Influence of Bots in Politics: Considering the Threats to Human Security

Influence of Bots in Politics: Considering the Threats to Human Security

(Image Source: Pixabay)

Have you ever wondered how technology can play a role in identity politics or simply can direct your political life? Yes, we do consider the importance of social media, but we are also oblivious of the dark influence it may play in shaping the minds and behaviour patterns of individuals in politics. It generates a condition among several internal cold conflicts, resulting in the interference of individual personal rights and information. This article will direct you in understanding how bots work and some prominent instances that have unfolded due to its misuse.

What are Bots?

Bots are generally automated programmes that perform specific functions on their own , but are formed or directed by human applications. In social media, bots are automated accounts that can be configured to do a certain activity. In many cases, bots are employed to simulate human behaviour by posting information, following accounts or communicating with real users. While many bots are easily identified, developments in natural language processing and artificial intelligence have made bots more realistic. Summative evaluations for distinguishing bots from people have been created and are being studied, but apart from the vast screen image of bots that lies in the world we will notice how they influenced certain political occurrences.

What Are Bots Capable of?

In a report published by Research gate in 2019, Dickerson, Kagan, and Subramanian demonstrated that when compared to humans, AI-based bots express considerable negative emotions. The bot accounts are vital in the early stages of propagating false propaganda since they deliver messages quickly and target influential people. The Brazilian website “Aos Fatos” collaborated with the International Center for Journalists to conduct user surveys and discovered that one in every four Internet users in Brazil utilises WhatsApp on a monthly basis to stay up to date on current events. And, of those who claimed WhatsApp is one of their main news sources were more than 60%, while 24% said they never do. Approximately 16% stated they “frequently believe” news spread through the app.

Some bots are just passive, and post no content but are employed to increase the number of followers on an account. Bots can also replicate internet users’ behaviour (such as posting patterns) using artificial intelligence, which aids in the spread of fake news. On Twitter, for example, bots can mimic social interactions, making them appear to be genuine humans. They also stir controversy by posting messages about popular topics. How would you identify/know if you’re texting a bot or not? There are several methods like the CAPTCHA test, analysing IP address, machine learning, and behaviour model but it also depends on an average person’s awareness about it.

How Do Bots Motivate the Spread of Fake News?

Firstly, bots distribute fake news by first looking at the news and then obtaining the required material on the internet. Secondly, bots regularly post on social media websites, disseminating information, and utilising trending topics and hashtags as the primary techniques to reach a larger audience which in many cases aids in the dissemination of fake news. They continue spreading or tweeting fake news , utilising the same false information to reply to and to remark on genuine social media users posts. Bots’ strategies succeed because average social media users trust what they see or what others share without questioning (or, in this case, thoroughly inspecting the user profile of the source of information) on Facebook, retweets on Twitter, hot hashtags, and so on. Bots take advantage of this by broadcasting large amounts of fake news while making it appear credible. However, bots appear to be unable at determining which original comments by other people to retweet. Human users, however, are emotional and intelligent, hence, they play a significant part in the dissemination of fake news. As more information concerning bots’ role in the spread of fake news became available, social media companies attempted to restrict.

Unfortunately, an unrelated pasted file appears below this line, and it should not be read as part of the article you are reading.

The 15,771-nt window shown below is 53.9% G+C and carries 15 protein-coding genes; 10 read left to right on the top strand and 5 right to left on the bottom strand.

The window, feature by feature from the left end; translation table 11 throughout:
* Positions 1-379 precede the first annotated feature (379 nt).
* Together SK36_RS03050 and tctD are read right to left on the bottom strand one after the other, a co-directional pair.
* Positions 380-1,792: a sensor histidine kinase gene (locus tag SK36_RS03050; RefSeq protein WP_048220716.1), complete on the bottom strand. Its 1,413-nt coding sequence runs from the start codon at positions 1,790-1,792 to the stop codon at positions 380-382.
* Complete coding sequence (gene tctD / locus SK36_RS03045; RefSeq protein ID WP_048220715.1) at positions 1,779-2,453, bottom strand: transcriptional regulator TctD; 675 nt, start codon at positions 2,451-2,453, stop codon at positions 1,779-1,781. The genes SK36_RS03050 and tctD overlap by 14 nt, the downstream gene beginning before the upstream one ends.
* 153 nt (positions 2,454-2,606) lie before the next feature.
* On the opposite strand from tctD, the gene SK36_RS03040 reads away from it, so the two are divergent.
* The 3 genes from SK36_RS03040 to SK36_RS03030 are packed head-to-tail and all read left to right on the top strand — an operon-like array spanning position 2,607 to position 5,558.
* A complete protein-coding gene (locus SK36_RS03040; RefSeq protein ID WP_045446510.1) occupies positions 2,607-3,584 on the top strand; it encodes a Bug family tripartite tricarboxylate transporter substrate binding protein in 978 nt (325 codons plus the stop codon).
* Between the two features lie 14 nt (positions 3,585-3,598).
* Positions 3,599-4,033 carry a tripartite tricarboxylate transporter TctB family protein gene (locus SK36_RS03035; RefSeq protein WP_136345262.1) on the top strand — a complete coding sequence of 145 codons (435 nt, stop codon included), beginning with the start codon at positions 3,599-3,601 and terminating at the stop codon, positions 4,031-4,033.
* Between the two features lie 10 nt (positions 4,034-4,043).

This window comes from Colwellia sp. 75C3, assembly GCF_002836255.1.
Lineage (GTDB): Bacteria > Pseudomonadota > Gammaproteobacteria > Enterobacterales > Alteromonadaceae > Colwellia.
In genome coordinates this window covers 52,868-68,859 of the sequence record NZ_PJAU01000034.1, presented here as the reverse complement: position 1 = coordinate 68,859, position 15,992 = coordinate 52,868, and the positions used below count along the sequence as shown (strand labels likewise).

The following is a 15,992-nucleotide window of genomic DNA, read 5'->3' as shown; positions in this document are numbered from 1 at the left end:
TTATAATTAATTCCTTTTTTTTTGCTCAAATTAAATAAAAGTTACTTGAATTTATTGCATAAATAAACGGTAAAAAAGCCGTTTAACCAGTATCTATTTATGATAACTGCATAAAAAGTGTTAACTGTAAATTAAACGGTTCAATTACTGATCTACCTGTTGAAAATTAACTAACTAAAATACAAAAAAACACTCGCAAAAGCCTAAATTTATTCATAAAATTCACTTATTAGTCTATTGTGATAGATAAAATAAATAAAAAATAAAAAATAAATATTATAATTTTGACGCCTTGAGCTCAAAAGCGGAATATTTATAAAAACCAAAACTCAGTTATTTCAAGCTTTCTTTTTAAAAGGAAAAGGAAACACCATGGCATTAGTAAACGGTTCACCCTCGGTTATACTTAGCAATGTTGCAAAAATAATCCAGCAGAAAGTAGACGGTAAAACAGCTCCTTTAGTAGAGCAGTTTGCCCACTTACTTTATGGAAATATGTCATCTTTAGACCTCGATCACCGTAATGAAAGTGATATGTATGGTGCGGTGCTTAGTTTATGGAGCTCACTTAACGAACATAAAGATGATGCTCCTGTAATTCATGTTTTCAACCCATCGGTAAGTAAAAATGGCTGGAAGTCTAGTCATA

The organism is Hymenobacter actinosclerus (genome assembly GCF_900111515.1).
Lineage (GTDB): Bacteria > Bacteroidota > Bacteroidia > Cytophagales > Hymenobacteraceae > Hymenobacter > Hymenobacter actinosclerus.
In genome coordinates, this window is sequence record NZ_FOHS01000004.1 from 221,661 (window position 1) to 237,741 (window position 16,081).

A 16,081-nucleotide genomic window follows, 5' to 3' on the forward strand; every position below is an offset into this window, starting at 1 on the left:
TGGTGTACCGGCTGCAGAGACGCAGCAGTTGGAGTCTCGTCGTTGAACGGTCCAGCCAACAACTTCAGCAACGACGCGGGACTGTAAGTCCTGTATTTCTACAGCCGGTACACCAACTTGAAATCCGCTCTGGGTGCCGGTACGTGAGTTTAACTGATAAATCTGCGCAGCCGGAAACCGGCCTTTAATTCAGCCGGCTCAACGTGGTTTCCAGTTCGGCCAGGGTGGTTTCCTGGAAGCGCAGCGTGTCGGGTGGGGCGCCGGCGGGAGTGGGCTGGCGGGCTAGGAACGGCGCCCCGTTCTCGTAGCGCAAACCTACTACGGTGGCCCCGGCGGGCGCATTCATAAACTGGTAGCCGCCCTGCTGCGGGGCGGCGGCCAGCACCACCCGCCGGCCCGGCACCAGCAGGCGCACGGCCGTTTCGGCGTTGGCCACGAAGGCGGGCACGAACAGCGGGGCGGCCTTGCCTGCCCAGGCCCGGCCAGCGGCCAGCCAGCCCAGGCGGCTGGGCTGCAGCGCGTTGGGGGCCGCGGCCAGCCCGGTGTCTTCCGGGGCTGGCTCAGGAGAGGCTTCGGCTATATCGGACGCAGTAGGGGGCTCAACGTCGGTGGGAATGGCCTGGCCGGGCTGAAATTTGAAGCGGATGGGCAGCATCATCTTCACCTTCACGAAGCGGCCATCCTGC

(Source: SparkToro,2018)

The above data chart was extracted when the same method was applied on famous American politicians.

Bots have been eventually active and prominent in Brazilian politics throughout critical political occasions in recent years. According to a 2017 study conducted by the Getulio Vargas Foundation’s Department of Public Policy Analysis, more than 10% of all relevant Twitter conversations throughout the discussion contained questionable accounts. The use of social media over the last decade has changed the way Brazilian voters interact with the political system. New political movements like Agora and Acredito have leaned extensively on social media to gain traction. A week later, Época magazine alleged that paid activists and Bolsonaro supporters conspired to deliver fake news blasts, possibly using illegally obtained phone numbers. They could possibly have used foreign mobile phone chips to conceal their location and avoid WhatsApp’s spamming limits. Similarly, Cambridge Analytica, a British political consulting firm (founded in 2015) employed Kosinski’s method to examine people’s psychological and political vulnerabilities based on their Facebook activity. They extended their understanding of people’s hopes, anxieties, and vulnerabilities to impact many people’s attitudes during the UK’s Brexit vote in 2016 and the 2016 US presidential election. Many people have expressed worry that microtargeting had an impact on both elections, and that many of the micro-targeted communications were fake news. All of this is to demonstrate how bots in social media analytics may be used in conjunction with fake news websites to micro-target groups for political and other purposes.

Story of Facebook and Fake News

Some popular instances where its just not AI-bots, its algorithms but also it’s influence could lead to and had led to misuse under the political intent causing a large negative change in certain relevant political systems.

1. Myanmar